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The European Roe Deer (Capreolus capreolus), also known as the Western Roe Deer or chevreuil, is an Eurasian species of deer. It is relatively small, reddish and grey-brown, and well-adapted to cold environments. Roe Deer are widespread in Western Europe, from the Mediterranean to Scandinavia, and from the British Isles to the Caucasus. It is distinct from the somewhat larger Siberian Roe Deer.
The Roe Deer is a relatively small deer, with a body length of 95–135 cm (3.12–4.43 ft), a shoulder height of 65–75 cm (2.13–2.46 ft), and a weight of 15–30 kg (33–66 lb). It has rather short, erect antlers and a reddish body with a grey face. Its hide is golden red in summer, darkening to brown or even black in winter, with lighter undersides and a white rump patch; the tail is very short (2–3 cm or 0.8–1.2 in), and barely visible. Only the males have antlers. The first and second set of antlers are unbranched and short (5–12 cm or 2.0–4.7 in), while older bucks in good conditions develop antlers up to 20–25 cm (8–10 in) long with two or three, rarely even four, points. When the male's antlers begin to regrow, they are covered in a thin layer of velvet-like fur which disappears later on after the hair's blood supply is lost. Males may speed up the process by rubbing their antlers on trees, so that their antlers are hard and stiff for the duels during the mating season. Unlike most cervids, roe deer begin regrowing antlers almost immediately after they are shed.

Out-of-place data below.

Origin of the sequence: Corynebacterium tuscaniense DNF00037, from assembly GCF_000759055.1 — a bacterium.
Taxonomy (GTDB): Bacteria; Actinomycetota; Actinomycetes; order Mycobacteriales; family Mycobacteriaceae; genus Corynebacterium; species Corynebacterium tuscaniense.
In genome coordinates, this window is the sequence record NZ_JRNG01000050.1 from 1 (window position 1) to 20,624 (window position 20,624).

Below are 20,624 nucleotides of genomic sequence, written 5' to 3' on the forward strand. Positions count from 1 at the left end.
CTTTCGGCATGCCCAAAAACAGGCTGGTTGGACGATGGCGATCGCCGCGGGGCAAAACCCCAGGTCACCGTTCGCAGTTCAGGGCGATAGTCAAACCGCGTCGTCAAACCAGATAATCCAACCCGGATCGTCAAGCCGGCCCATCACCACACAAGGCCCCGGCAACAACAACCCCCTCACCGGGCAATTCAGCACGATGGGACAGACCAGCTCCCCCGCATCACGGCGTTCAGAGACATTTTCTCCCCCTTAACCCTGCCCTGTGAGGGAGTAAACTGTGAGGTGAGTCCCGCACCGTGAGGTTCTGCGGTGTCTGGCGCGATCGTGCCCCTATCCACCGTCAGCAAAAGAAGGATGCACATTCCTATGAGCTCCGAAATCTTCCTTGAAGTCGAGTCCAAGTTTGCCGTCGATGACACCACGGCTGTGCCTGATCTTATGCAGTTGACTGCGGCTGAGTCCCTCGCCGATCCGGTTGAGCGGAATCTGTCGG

The Roe Deer is primarily crepuscular, or primarily active during the twilight, very quick and graceful, lives in woods although it may venture into grasslands and sparse forests. It feeds mainly on grass, leaves, berries and young shoots. It particularly likes very young, tender grass with a high moisture content, i.e., grass that has received rain the day before. Roe deer will not generally venture into a field that has had or has livestock (sheep, cattle) in it because the livestock make the grass unclean. A pioneer species commonly associated with biotic communities at an early stage of succession, during the Neolithic period in Europe the Roe Deer was abundant, taking advantage of areas of forest or woodland cleared by Neolithic farmers.
The Roe Deer attains a maximum life span (in the wild) of ten years. When alarmed, it will bark a sound much like a dog and flash out its white rump patch. Rump patches differ between the sexes, with the white rump patches heart-shaped on females and kidney-shaped on males. Males may also bark, make a low grunting noise or make a high pitched wolf-like whine when attracting mates during the breeding season, often luring multiple does into their territory. The Roe Deer lives usually in small groups. Group includes male, 2-3 females and fawns.
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